Big Data Meets Fine Art
Big Data Meets Fine Art
by Thanigai Vellore, Enterprise Architect, Art.com
“Great things are done by a series of small things brought together”
– This famous quote by Vincent Van Gogh reflects what’s happening at art.com, where we are at the tipping point of using big data technologies in the Art space. The advent of big data technologies has opened up possibilities to solve many problems, specific to the art domain. While “Big Data” (or data in general) might not be useful by itself, newer capabilities and insights can be gained by applying domain-specific technologies/algorithms on top of big data. Below are some of the areas where we apply big data technologies to solve art related problems at scale.
What’s in an Art?
“Art is not a handicraft, it is the transmission of feeling the artist has experienced” – Leo Tolstoy.
Understanding the visual characteristics of an artwork can unearth powerful insights.
At art.com, we have the largest collection of hand selected art images in the world. We use distributed computing and computer vision technologies to process and store the visual attributes of each image. We power a visual search technology that enables searching based on a range of colors (or palettes), or similarity. Storing the “Visual DNA” of a image (such as color quantization, brightness, saturation, temperature, and many more features) at the pixel level allows us to answer questions like “What colors did Picasso use during the blue period?” or find a matching piece of art that harmonizes with a décor based on a color palette. We also use image classification algorithms (like visual bag-of-words, SURF, etc) to classify new images into categories. We use this feature to auto-categorize new incoming images and user-curated collections to specific categories. When these capabilities are combined with stream processing engines (like Spark Streaming), we can enable these aggregations in real-time.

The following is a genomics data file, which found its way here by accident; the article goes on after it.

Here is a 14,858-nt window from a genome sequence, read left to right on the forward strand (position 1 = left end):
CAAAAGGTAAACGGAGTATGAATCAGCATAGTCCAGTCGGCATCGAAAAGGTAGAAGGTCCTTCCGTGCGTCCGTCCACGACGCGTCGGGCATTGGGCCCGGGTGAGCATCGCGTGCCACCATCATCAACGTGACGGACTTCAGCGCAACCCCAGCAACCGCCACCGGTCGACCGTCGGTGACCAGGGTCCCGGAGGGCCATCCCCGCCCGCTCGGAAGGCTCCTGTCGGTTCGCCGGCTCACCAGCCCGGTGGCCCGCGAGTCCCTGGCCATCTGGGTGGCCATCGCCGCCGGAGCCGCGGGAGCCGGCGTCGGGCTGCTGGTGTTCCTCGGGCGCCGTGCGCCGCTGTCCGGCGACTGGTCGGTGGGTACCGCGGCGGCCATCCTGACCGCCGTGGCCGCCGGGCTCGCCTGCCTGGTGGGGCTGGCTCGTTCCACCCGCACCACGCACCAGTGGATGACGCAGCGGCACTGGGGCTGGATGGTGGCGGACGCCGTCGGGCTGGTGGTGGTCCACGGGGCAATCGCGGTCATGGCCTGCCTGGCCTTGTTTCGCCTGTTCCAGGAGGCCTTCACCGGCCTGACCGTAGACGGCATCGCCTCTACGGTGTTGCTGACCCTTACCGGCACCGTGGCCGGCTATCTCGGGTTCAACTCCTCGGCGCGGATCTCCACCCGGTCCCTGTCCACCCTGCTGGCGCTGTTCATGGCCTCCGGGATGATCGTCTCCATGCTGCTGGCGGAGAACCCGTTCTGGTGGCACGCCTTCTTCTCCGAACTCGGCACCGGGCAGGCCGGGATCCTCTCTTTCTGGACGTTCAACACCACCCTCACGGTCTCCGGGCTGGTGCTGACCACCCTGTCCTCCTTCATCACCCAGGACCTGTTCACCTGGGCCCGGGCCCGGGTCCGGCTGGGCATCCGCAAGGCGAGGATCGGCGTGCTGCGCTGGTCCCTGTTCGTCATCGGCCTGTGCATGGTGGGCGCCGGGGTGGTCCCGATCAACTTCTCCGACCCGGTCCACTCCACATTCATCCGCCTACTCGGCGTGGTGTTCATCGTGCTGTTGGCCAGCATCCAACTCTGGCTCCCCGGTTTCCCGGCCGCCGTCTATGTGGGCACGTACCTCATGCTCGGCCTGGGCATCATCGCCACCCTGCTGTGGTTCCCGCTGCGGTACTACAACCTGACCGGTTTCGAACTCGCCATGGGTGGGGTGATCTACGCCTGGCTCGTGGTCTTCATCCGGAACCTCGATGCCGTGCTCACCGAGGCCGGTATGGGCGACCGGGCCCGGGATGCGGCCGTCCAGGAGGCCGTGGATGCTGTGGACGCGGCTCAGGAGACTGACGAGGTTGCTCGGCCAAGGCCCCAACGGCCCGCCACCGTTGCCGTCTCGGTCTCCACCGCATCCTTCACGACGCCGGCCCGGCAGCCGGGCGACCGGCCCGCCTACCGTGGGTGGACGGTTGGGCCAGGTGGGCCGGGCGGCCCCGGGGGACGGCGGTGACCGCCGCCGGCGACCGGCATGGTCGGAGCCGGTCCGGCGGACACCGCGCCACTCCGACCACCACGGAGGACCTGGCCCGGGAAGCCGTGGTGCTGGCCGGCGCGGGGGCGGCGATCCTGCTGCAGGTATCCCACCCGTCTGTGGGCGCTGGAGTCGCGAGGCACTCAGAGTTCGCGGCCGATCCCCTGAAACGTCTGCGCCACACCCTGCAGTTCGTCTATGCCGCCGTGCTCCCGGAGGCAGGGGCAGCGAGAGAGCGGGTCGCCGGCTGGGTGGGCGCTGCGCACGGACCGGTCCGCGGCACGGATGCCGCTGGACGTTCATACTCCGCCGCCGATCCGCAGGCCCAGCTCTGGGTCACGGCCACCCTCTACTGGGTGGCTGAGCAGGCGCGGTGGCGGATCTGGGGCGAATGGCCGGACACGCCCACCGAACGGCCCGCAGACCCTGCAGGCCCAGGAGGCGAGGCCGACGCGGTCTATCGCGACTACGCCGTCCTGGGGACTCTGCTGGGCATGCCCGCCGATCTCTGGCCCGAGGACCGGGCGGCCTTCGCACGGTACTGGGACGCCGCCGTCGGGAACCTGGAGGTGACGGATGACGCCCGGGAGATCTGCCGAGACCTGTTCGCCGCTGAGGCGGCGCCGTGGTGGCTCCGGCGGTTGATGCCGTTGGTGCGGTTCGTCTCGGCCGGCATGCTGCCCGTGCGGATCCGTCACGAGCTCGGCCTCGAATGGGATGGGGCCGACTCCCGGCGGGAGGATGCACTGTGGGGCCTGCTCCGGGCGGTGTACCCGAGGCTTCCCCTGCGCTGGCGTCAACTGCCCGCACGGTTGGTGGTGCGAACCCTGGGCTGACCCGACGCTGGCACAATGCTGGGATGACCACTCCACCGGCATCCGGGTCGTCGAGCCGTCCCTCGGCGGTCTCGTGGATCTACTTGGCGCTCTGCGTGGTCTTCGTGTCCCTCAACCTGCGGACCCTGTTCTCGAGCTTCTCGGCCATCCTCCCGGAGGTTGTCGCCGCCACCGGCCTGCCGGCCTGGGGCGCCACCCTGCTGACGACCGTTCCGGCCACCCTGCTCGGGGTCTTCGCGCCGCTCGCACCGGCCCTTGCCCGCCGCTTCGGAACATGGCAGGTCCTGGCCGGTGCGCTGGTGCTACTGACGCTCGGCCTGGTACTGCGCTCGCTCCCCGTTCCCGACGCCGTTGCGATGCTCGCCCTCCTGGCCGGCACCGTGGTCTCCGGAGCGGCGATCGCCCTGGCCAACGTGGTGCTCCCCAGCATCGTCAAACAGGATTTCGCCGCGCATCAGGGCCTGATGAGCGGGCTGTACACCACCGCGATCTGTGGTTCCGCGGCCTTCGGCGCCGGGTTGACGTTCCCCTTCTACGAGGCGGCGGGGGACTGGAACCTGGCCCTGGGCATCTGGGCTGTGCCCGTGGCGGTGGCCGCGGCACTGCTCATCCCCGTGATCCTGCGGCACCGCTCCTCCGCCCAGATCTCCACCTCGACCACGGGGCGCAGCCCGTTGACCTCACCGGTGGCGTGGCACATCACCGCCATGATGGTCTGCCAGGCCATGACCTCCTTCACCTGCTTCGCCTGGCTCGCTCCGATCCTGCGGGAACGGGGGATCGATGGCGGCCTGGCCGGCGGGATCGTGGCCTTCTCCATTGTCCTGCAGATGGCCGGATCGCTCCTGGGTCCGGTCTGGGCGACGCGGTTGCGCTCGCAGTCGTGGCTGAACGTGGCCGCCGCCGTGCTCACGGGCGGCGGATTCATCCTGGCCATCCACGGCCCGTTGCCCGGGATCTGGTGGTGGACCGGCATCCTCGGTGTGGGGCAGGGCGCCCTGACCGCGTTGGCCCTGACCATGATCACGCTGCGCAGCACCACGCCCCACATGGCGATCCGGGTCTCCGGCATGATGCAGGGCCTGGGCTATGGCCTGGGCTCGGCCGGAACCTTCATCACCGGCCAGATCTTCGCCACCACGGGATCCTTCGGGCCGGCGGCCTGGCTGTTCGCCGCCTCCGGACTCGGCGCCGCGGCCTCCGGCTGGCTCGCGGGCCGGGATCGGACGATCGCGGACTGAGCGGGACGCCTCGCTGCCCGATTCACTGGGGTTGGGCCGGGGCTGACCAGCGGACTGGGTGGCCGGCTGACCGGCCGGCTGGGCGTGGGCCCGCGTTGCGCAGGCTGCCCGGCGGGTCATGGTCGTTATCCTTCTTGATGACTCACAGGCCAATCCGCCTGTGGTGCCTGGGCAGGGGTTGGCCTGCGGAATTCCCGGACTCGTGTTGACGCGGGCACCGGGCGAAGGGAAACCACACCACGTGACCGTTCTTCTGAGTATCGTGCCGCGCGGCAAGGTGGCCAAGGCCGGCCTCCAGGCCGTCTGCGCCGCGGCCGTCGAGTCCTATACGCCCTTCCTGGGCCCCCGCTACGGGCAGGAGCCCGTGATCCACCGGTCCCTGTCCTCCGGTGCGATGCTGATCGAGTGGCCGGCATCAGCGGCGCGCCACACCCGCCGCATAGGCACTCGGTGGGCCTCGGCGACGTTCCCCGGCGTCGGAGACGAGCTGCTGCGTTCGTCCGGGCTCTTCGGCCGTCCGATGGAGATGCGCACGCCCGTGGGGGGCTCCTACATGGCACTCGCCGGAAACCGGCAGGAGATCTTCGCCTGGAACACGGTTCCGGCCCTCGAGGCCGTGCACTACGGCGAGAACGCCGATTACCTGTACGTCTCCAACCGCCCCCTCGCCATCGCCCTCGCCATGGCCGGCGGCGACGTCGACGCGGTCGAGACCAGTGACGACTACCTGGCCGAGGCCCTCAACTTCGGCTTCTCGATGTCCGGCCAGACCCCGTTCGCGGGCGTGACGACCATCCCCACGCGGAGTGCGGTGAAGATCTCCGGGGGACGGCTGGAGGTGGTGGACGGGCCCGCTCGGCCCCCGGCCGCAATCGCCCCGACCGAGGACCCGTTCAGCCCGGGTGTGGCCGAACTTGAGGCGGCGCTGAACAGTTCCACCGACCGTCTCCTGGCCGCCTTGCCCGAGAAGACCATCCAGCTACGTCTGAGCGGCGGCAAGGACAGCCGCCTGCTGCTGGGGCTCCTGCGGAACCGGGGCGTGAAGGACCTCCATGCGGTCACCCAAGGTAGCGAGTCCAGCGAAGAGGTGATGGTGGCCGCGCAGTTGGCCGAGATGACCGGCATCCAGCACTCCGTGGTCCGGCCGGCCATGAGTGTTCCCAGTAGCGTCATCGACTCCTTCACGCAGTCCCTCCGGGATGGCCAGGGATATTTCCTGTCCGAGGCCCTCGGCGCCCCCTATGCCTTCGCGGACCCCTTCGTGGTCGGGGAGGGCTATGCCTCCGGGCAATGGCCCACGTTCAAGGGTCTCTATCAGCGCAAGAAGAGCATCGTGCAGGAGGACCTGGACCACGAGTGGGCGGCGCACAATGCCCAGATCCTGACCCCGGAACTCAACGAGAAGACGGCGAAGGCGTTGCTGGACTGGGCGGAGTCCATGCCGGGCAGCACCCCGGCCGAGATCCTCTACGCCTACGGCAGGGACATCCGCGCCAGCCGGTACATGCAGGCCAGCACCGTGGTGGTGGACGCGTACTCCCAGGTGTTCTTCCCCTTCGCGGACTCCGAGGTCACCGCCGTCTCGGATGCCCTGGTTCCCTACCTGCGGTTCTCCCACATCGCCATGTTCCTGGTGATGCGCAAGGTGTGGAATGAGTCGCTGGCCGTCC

I like the art when I see it!
Whoopi Goldberg once said, “Art and life are subjective. Not everybody’s gonna dig what I dig, but I reserve the right to dig It.”
and that sums up everything. Art is very personal and is a strong medium of self-expression.
We use the clickstream data from our websites to create models using Machine-Learning algorithms that help understand our user tastes and preferences. We use clustering algorithms to create “segment groups” for our users based on the art that they interacted with. We also use classification models based on decision trees to identify the type of user on the website. In addition, we are also building models (using well proven algorithms like Collaborative Filtering) to power our personalization and recommendation engine.
Architectural patterns such as “Lambda architecture” help us to implement these aforementioned ML models that work both on offline data as well as incrementally enriched real-time data. For instance, we use Apache Spark’s MLlib package, which is ideal for developing “iterative machine learning models” through configurable pipelines.
We are at the maturity and delivery phase of the big data life cycle that makes it practically possible to solve domain specific problems that were once restricted to within R&D labs.